In late April, the U.S. Senate approved legislation to reauthorize the Violence Against Women Act (VAWA) of 1994, which included strengthened protections for victims of intimate partner violence, in particular for lesbian, gay, bisexual, transgender (LGBT) victims. The version of the reauthorization bill that passed the House of Representatives omitted a crucial provision that would ensure that individuals in same-sex relationships and transgender individuals can access vital services and protections that can help stop battering, stalking or threats of violence from intimate partners. Without the specific inclusion of LGBT individuals in the legislation, shelters and other support service providers may deny individuals assistance based on the fact that the abuser is of the same sex as the victim. The denial of services and protection to LGBT individuals not only threatens the safety of thousands of victims of violence, but also undermines the original intent of VAWA. As of this writing, the fate of the reauthorization bill depends on whether the different versions in the Senate and House can be reconciled and sent to the President for his signature. Without the inclusion of protections for LGBT victims, however, the President has indicated that he will veto the bill.
VAWA passed with bipartisan support in 1994. Congress acknowledged that domestic violence (DV) and sexual assault afflict millions of individuals across the United States, and affirmed that no victim should suffer physical harm or death because he or she lacks access to support and protective services. The federal government offered communities resources to respond and address DV and sexual violence for the first time. VAWA was reauthorized in 2000, with the addition of a victims’ legal assistance program and an expansion of the definition of covered crimes to include dating violence and stalking. In 2005, VAWA was reauthorized again, this time with protections for teen victims of domestic and sexual violence. This reauthorization also strengthened health care systems and housing opportunities for survivors of DV. Each VAWA reauthorization offered stronger and more expansive protections and services for DV victims. This positive momentum faces considerable challenge this year as the inclusion of LGBT victims in the Senate version has met significant resistance and hostility from the House.
Failing to provide access to VAWA’s services and protections to victims of DV because of their sexual orientation exacerbates the marginalization of the LGBT community and ignores the reality that members of the LGBT community may also be DV victims. LGBT individuals who survive DV are often hesitant to report the attacks because they fear negative and re-victimizing reactions from law enforcement, other support services and the legal system. Victims’ fears may stem from institutional homophobia, other forms of discrimination, negative personal interactions related to their sexual orientation or the fear of being outed. These fears are not unfounded. A 2011 study noted that 23 percent of LGBT survivors who called police for assistance in a domestic violence situation were arrested themselves. The study also found that 45 percent of LGBT individuals were turned away from shelters and 54 percent of survivors were denied orders of protection because of their sexual orientation or gender identity. This is of particular concern because same-sex relationships suffer similar prevalence of DV as heterosexual couples, yet DV in same-sex relationships remains a silent issue in most communities. Providing protections for DV survivors in the LGBT community through the VAWA can bridge the divide and encourage those survivors to come forward and break the cycle of violence. While Congress struggles with this important expansion of VAWA, states can take an active role in ensuring that LGBT victims have adequate protections by strengthening their civil protective order (CPO) statutes to specifically include individuals in same-sex relationships. Currently 20 of the 50 states and Washington D.C. have civil protective order laws that explicitly include same-sex relationships, while four states explicitly deny such protection. The remaining 27 states are silent on the matter, meaning that a LGBT survivor may or may not be issued a CPO and receive the legal protection other DV victims receive. To find out whether or not your state offers LGBT DV victims CPO please see the Network for Public Health Law’s Same-Sex Relationships and Domestic Violence resources.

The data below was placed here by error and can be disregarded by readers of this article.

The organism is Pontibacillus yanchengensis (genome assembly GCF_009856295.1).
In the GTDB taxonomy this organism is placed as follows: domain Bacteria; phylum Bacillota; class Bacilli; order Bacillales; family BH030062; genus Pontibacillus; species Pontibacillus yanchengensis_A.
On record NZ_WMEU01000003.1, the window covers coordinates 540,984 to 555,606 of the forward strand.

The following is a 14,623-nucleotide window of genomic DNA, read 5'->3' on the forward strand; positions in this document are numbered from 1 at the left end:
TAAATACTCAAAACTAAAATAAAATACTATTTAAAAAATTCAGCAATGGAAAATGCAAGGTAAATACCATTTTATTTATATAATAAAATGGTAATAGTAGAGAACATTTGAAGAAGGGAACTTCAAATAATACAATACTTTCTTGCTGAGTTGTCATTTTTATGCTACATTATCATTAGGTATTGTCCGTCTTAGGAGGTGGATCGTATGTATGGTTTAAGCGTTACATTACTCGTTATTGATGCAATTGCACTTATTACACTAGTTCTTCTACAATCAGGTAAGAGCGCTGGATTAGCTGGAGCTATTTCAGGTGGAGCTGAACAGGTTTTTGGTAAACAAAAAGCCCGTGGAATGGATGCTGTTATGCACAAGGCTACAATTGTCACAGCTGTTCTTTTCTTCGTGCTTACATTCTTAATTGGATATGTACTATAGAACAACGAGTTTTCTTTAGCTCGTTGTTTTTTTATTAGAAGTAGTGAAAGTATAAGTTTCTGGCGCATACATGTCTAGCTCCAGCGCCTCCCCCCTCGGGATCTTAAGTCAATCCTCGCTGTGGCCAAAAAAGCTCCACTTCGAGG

This blog was prepared by Cristina Meneses, J.D., M.S., staff attorney at the Network for Public Health Law – Eastern Region at the University of Maryland School Of Law.
The Network for Public Health Law provides information and technical assistance on issues related to public health. The legal information and assistance provided in this document does not constitute legal advice or legal representation. For legal advice, readers should consult a lawyer in their state.